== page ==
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Foehammer88
06-29-2005, 08:44 AM
Ok, my grandfather told me that at some point during World War 1, the british experimented with an anti- torpedo device. The point was, if there is a torpedo heading for the ship, very close to the surface (and i mean very), they would turn on this huge leaf-blower like thing to blow on a torpedo and hopefully blow it off-course. Now, my grandpa passed away a couple years ago, so i can't ask him again... did anyone else hear about that, and if so, how effective was it? (i suppose not really)

S VIIC_41
06-29-2005, 09:12 AM
It sounds surprising that they tried something like that at all.

I'd doubt a fan would have a significant effect on a heavy torpedo going toward a ship at up to 44 knts.

fizilbert
06-29-2005, 09:28 AM
I can imagine all the men on the deck blowing towards the torpedo, adding just that extra little bit of wind to blow the torpedo off course.

I wouldn't be suprised if they didn't try something like that. I would imagine, at a time of war, they would get desperate enough to try anything.

scootertgm
06-29-2005, 09:33 AM
I haven't heard of that one, but I remember hearing of many unusual tactics used against submarines in an attempt to stop them, even to the point of ment throwing pipes with charges on them into the water hoping to hit a sub as they passed over hwere they thought it was.

S VIIC_41
06-29-2005, 09:36 AM
Thing is, by the time the torp got close enough to be effected by the wind, wouldn't it be much much too late?

pike1964
06-29-2005, 09:42 AM
I never heard of that (which does not mean it's not true) but it could be possible. The Pommies tried some weird things for AS warfare.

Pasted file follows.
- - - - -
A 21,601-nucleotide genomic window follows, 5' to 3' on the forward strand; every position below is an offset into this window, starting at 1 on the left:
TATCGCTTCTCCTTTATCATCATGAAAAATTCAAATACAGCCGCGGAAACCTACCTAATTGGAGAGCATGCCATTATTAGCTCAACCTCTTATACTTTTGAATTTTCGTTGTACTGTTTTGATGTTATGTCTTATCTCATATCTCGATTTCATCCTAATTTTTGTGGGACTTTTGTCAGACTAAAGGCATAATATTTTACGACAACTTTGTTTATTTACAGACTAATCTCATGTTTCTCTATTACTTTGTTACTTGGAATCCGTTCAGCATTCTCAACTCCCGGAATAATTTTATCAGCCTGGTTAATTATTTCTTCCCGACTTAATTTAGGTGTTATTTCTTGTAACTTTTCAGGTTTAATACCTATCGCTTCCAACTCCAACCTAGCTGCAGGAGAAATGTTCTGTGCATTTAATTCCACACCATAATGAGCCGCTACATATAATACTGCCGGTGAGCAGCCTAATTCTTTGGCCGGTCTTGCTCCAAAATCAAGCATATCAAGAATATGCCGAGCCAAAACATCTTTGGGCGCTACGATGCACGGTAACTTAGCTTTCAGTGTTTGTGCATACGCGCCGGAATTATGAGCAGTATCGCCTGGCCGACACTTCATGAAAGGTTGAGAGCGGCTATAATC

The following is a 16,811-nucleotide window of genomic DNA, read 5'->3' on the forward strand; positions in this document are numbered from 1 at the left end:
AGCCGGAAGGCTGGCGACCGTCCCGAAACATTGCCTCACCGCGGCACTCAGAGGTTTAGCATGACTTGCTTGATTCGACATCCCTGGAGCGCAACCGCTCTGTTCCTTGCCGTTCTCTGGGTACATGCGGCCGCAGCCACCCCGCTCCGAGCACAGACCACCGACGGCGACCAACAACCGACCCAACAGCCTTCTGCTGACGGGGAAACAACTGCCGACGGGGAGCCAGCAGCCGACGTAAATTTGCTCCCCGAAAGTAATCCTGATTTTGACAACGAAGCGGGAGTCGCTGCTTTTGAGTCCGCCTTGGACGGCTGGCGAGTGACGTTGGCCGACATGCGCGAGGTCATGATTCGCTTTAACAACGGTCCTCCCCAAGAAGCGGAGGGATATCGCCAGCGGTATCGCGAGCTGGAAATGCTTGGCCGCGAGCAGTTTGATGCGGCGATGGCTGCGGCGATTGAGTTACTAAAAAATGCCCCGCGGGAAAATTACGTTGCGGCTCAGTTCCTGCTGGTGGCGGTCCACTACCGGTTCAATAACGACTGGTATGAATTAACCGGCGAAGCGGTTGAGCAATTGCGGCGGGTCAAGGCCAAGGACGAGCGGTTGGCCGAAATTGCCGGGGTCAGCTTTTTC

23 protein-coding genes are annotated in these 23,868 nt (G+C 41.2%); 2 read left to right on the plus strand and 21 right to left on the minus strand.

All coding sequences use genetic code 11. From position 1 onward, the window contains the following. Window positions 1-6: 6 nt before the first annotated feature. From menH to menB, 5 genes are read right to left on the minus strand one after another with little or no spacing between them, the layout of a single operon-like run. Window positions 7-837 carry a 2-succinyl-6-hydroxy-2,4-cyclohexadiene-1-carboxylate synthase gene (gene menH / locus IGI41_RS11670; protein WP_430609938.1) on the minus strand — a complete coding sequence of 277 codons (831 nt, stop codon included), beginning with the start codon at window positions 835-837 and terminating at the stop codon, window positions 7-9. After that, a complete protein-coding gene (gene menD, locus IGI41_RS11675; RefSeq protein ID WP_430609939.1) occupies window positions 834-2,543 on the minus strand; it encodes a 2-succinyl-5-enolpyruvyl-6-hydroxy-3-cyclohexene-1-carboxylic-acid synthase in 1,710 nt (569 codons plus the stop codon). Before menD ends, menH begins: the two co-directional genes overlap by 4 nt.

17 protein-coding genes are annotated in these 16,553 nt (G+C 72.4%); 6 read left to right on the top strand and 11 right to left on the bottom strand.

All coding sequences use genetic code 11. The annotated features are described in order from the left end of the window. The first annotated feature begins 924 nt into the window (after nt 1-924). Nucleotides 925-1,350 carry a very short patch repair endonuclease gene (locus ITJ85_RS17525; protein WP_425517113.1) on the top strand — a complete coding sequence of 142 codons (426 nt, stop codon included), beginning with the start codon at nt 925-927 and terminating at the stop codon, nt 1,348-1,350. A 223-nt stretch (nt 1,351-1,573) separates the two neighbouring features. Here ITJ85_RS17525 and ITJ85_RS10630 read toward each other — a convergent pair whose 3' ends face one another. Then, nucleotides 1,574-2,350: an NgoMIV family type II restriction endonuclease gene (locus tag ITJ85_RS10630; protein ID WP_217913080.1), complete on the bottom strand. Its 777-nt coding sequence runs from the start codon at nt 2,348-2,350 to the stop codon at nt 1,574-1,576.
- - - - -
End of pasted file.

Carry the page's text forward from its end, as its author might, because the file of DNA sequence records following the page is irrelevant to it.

I remember reading (don't know where) that the pirst AS patrols in Scapa Flow during WWI were nothing more than very small boats, armed with a sack and a hammer. The sack was to be pulled over a periscope and the hammer should be used to smash the lens. Crude but effective. It does make a submerged sub blind. http://forums.ubi.com/images/smilies/35.gif
Provided you see a periscope and manage to get within touching distance unnoticed. http://forums.ubi.com/images/smilies/88.gif

W.Irving
06-29-2005, 09:46 AM
How would that be possible? Torpedoes had been gyro-stabilized for a long time. Perhaps they could blow the torpedo downwards.. I don't think they were sophisticated enough to stay at a set depth.

Cragger
06-29-2005, 09:51 AM
Lots of wierd things where tried in WW1, even in WW2 against submarines/U-boats. Even wierder things in WW2 against aircraft so I'm not surprised if something along those lines where tried.

Basically in WW1 uboats where more dangerous to themselves then the enemy was to them. Depth charges weren't invented until after the war, hydrophones where in their infancy, ASDIC hadn't even been thought of.

The only really effective weapon the British had against Uboats in WW1 was Q-ships. The Americans used their submarines to escort convoys, the tactic being to hide amongst the merchants and then when a uboat surfaced to stop and then sink ships the submarine would submerge and try to sink it with a torpedo. No successfull hits where ever recorded in history of the time, though there are german records that indicate many near misses did alot to reduce crew morale.

Akula_971
06-29-2005, 11:30 AM